More importantly, economic growth *does* pull people out of poverty. This may have been happening too slowly for your taste, but it’s happening. Quoting from his book In Defense of Globalization:

            “It fell to me to work on this problem [of reducing desperate poverty in India] since I had just returned from Oxford and was the economist assigned to assist the proponents in the Indian Planning Commission of this plan to raise the minimum incomes of the poor. I assembled the income distribution data that were available at the time; their quality was pretty awful because of inadequate statistical expertise in most countries, nor were they standardized for international comparability. But a quick scan seemed to suggest that there was no magic bullet: countries seemed to have somewhat similar income distributions regardless of their political and economic cast. So the primary inference I made was that if there is no way to significantly affect the share of the pie going to the bottom 30 percent, the most important thing was to grow the pie. In short, my advice — what I might call with some immodesty the Bhagwati hypothesis and prescription — was that growth had to be the principal (but, as I argue below, not the only) strategy for raising the incomes, and hence consumption and living standards, of the poor.”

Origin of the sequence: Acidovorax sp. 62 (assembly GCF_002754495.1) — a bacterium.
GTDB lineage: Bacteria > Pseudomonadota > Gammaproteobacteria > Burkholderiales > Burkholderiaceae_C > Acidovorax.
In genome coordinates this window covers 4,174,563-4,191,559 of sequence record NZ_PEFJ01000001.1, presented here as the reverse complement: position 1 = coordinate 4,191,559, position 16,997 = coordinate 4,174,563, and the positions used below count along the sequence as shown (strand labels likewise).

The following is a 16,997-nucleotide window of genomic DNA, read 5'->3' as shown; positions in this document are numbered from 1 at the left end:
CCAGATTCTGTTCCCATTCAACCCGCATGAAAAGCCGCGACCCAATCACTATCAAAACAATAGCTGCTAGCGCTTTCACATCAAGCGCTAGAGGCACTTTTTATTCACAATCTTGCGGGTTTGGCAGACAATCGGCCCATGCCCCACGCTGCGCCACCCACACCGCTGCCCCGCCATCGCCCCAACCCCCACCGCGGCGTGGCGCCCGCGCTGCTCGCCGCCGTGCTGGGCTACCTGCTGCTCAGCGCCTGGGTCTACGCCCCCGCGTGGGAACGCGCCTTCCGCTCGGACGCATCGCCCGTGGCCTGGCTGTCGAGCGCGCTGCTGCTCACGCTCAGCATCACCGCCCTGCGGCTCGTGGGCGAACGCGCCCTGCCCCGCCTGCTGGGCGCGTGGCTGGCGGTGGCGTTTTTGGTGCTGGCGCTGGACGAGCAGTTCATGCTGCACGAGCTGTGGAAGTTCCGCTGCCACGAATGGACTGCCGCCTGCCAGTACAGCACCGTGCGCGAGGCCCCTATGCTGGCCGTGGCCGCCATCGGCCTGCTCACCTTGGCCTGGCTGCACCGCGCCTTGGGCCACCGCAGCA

In my words: a lot of economic growth would reduce desperate poverty, even if it increased inequality, because the increase in inequality wouldn’t be much. And very little growth with greater equality would not pull people out of poverty.